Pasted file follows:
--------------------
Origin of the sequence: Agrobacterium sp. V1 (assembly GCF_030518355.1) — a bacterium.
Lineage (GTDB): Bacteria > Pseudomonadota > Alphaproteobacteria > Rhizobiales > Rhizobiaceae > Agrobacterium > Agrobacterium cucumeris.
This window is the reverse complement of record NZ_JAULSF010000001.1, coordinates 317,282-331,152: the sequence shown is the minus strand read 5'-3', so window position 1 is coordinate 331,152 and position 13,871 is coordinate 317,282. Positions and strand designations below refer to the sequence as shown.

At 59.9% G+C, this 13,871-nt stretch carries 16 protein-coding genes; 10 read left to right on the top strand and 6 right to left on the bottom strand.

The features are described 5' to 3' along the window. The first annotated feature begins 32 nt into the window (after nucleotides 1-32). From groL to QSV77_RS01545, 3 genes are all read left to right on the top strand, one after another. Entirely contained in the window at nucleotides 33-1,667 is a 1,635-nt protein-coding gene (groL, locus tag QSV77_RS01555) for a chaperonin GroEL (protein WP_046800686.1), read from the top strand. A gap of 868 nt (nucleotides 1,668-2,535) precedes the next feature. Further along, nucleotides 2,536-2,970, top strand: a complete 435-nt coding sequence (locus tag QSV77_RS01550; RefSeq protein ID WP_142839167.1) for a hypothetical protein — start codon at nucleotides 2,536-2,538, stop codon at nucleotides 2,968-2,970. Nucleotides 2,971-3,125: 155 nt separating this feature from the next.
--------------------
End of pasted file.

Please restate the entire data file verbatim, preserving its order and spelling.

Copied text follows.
Origin of the sequence: Agrobacterium sp. V1 (assembly GCF_030518355.1) — a bacterium.
Lineage (GTDB): Bacteria > Pseudomonadota > Alphaproteobacteria > Rhizobiales > Rhizobiaceae > Agrobacterium > Agrobacterium cucumeris.
This window is the reverse complement of record NZ_JAULSF010000001.1, coordinates 317,282-331,152: the sequence shown is the minus strand read 5'-3', so window position 1 is coordinate 331,152 and position 13,871 is coordinate 317,282. Positions and strand designations below refer to the sequence as shown.

At 59.9% G+C, this 13,871-nt stretch carries 16 protein-coding genes; 10 read left to right on the top strand and 6 right to left on the bottom strand.

The features are described 5' to 3' along the window. The first annotated feature begins 32 nt into the window (after nucleotides 1-32). From groL to QSV77_RS01545, 3 genes are all read left to right on the top strand, one after another. Entirely contained in the window at nucleotides 33-1,667 is a 1,635-nt protein-coding gene (groL, locus tag QSV77_RS01555) for a chaperonin GroEL (protein WP_046800686.1), read from the top strand. A gap of 868 nt (nucleotides 1,668-2,535) precedes the next feature. Further along, nucleotides 2,536-2,970, top strand: a complete 435-nt coding sequence (locus tag QSV77_RS01550; RefSeq protein ID WP_142839167.1) for a hypothetical protein — start codon at nucleotides 2,536-2,538, stop codon at nucleotides 2,968-2,970. Nucleotides 2,971-3,125: 155 nt separating this feature from the next.